By deliv­er­ing con­tent that’s unique and keeps their brand top of mind, email mar­keters will leave their sub­scribers want­i­ng more.

Look at the time.

There’s no mag­ic day of the week or time of day to send emails, but ana­lyz­ing the per­for­mance of past email cam­paigns can help indi­cate which days dri­ve the best email mar­ket­ing ROI. In the first quar­ter, the same Yes Life­cy­cle Mar­ket­ing report revealed week­ends proved the most effec­tive. While emails sent on Fri­days gar­nered the high­est engage­ment, emails sent on Sat­ur­days boast­ed the best con­ver­sion rates.

Along with tim­ing, it’s also impor­tant to get the fre­quen­cy of email cam­paigns right. Sub­scribers will like­ly opt out if a brand reach­es out too lit­tle or too often. To best deter­mine what their sub­scribers pre­fer, mar­keters should uti­lize pref­er­ence cen­ters that allow users to cus­tomize their mail­ing fre­quen­cy.

Trigger engagement.

Anoth­er strat­e­gy mar­keters can use to improve engage­ment is trig­gered emails, which are informed by spe­cif­ic con­sumer actions or data. Grub­Hub, for instance, sends food deliv­ery emails trig­gered by dif­fer­ent weath­er con­di­tions, such as snow or rain, at each subscriber’s loca­tion.

This past quar­ter, Yes Life­cy­cle Mar­ket­ing found that trig­gered email cam­paigns gen­er­at­ed almost five times the click rate, almost dou­ble the open rate and almost triple the CTO rate of busi­ness as usu­al cam­paigns. Despite their excel­lent per­for­mance, trig­gered emails made up less than 7 per­cent of total emails sent in Q1, indi­cat­ing that mar­keters are not tak­ing full advan­tage of the poten­tial of trig­gered cam­paigns.

Because trig­gered mes­sages are time­ly, rel­e­vant, informed and action­able, their use is appro­pri­ate for almost any type of email mar­ket­ing pro­gram. With each trig­ger not imple­ment­ed, mar­keters are miss­ing a huge oppor­tu­ni­ty to dri­ve engage­ment and con­ver­sions.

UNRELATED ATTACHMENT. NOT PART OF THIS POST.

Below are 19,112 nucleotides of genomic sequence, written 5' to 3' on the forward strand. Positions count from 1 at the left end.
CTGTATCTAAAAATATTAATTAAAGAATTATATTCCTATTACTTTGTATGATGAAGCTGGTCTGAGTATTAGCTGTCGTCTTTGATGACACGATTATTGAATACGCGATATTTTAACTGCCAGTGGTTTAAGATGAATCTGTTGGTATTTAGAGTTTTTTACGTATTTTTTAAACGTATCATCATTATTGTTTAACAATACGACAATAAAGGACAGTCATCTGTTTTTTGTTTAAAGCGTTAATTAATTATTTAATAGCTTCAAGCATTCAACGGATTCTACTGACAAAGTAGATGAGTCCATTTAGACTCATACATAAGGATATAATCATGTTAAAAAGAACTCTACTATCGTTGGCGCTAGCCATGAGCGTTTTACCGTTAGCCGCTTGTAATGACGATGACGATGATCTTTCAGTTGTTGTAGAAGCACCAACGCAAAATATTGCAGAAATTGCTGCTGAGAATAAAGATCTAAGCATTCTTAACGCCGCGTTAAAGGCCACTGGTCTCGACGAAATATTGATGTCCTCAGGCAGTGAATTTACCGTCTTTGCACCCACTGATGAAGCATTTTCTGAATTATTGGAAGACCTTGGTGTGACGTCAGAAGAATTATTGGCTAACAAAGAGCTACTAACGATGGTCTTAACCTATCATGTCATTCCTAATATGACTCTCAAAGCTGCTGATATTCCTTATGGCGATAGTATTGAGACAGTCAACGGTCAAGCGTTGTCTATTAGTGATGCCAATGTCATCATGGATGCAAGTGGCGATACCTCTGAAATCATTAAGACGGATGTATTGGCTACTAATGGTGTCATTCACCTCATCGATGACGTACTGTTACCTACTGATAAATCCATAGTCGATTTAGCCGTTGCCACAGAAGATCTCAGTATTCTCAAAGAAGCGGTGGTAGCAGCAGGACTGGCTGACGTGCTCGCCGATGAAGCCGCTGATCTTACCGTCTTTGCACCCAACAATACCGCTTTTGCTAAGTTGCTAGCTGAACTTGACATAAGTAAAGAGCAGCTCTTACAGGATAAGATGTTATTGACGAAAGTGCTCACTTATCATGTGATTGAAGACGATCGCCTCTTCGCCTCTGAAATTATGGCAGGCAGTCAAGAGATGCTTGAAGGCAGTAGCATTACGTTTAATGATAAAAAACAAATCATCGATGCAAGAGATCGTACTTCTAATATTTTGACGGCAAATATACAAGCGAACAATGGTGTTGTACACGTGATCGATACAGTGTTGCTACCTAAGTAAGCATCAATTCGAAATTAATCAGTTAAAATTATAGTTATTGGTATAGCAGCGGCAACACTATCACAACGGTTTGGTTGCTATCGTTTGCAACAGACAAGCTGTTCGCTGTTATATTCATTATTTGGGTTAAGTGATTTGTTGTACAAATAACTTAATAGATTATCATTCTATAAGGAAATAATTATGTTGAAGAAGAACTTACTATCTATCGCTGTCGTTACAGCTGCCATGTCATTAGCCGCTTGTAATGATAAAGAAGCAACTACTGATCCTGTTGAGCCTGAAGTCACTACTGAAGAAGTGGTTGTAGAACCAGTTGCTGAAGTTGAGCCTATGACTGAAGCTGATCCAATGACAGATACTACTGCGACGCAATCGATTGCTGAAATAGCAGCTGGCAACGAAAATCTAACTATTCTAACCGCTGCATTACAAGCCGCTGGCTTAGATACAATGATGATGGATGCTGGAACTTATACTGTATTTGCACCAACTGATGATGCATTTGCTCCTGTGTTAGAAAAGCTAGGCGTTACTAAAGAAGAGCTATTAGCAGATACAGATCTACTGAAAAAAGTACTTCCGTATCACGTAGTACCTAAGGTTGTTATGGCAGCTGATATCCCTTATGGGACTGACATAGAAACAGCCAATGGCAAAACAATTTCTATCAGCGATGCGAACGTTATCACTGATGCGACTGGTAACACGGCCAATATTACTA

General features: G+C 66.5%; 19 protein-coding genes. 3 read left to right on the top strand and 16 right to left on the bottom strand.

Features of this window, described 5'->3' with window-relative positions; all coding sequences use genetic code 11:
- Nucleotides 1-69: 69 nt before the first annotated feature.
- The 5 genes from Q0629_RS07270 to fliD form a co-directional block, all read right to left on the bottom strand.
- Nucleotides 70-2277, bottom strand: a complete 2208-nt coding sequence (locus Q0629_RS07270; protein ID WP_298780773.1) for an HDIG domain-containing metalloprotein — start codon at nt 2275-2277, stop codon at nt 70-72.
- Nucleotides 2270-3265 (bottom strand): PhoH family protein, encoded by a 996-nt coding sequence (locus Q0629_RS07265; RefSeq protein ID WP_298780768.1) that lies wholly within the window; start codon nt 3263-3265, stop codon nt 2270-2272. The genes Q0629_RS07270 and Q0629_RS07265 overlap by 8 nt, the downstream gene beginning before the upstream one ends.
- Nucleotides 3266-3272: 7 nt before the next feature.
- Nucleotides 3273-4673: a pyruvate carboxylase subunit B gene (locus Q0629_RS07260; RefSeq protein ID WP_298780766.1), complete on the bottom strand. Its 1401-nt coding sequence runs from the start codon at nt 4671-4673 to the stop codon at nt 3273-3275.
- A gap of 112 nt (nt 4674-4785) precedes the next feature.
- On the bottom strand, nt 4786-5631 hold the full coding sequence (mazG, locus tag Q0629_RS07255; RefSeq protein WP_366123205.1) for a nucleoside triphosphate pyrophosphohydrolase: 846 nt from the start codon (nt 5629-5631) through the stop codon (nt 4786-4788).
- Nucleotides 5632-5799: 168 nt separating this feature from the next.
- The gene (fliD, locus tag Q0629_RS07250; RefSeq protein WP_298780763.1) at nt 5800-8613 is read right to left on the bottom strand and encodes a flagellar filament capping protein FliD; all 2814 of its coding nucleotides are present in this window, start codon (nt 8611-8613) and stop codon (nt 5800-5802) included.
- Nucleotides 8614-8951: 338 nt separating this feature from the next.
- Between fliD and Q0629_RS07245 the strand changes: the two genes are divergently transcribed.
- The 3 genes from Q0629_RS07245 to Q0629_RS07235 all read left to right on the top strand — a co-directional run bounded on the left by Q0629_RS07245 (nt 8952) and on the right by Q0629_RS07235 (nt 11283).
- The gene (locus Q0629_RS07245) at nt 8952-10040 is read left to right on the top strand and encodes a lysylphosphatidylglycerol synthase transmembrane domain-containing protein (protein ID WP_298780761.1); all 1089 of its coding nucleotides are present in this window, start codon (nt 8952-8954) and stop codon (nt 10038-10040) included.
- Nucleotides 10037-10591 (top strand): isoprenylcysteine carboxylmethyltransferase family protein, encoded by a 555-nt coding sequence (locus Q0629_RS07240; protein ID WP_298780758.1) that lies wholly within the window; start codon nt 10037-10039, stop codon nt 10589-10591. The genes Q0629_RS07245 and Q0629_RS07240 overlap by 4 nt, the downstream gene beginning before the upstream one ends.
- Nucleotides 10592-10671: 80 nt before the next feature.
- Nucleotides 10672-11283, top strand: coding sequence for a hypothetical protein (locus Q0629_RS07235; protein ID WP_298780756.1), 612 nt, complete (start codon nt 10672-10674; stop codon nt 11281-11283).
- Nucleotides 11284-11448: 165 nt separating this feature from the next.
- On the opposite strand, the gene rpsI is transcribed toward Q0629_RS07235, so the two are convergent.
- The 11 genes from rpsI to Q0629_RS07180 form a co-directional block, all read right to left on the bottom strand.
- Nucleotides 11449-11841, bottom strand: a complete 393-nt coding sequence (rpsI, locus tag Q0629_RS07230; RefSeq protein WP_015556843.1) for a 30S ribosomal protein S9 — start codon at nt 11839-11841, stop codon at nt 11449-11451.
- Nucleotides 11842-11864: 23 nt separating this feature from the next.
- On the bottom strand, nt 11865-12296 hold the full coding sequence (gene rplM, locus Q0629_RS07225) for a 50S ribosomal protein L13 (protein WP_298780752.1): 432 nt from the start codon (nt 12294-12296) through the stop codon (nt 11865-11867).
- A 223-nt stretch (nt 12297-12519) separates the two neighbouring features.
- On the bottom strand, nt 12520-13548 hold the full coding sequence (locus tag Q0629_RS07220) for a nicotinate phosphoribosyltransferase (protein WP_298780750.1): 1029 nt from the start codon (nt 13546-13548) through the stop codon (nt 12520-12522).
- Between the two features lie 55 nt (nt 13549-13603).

Make offers meaningful.

Con­sumers’ pro­mo­tion tabs are full of emails adver­tis­ing a dol­lar amount off, a per­cent off, free ship­ping or BOGO offers. In fact, we found offer emails make up rough­ly a third of all mar­ket­ing emails. And while these mes­sages dri­ve con­ver­sions, emails that don’t con­tain offers gen­er­al­ly per­form bet­ter in terms of engage­ment.

Brands can improve their over­all email pro­gram (and ulti­mate­ly dri­ve more con­ver­sions) by mak­ing each mes­sage more mean­ing­ful. By bal­anc­ing offer emails with life­cy­cle mes­sages and val­ue-added com­mu­ni­ca­tions, an offer is per­ceived as a treat that max­i­mizes pur­chase oppor­tu­ni­ties.

Email mar­ket­ing will soon be over the hill, but it’s cer­tain­ly aging grace­ful­ly. As we blow out the can­dles on email marketing’s 40th birth­day cake, mar­keters must ask them­selves if they’re doing every­thing they can to max­i­mize the channel’s time­less appeal.

SOURCE

By |2017-10-30T08:56:25+00:00October 30th, 2017|Industry News|Comments Off on Email Marketing Is Nearly 40 Years Old. How Can We Keep It Thriving?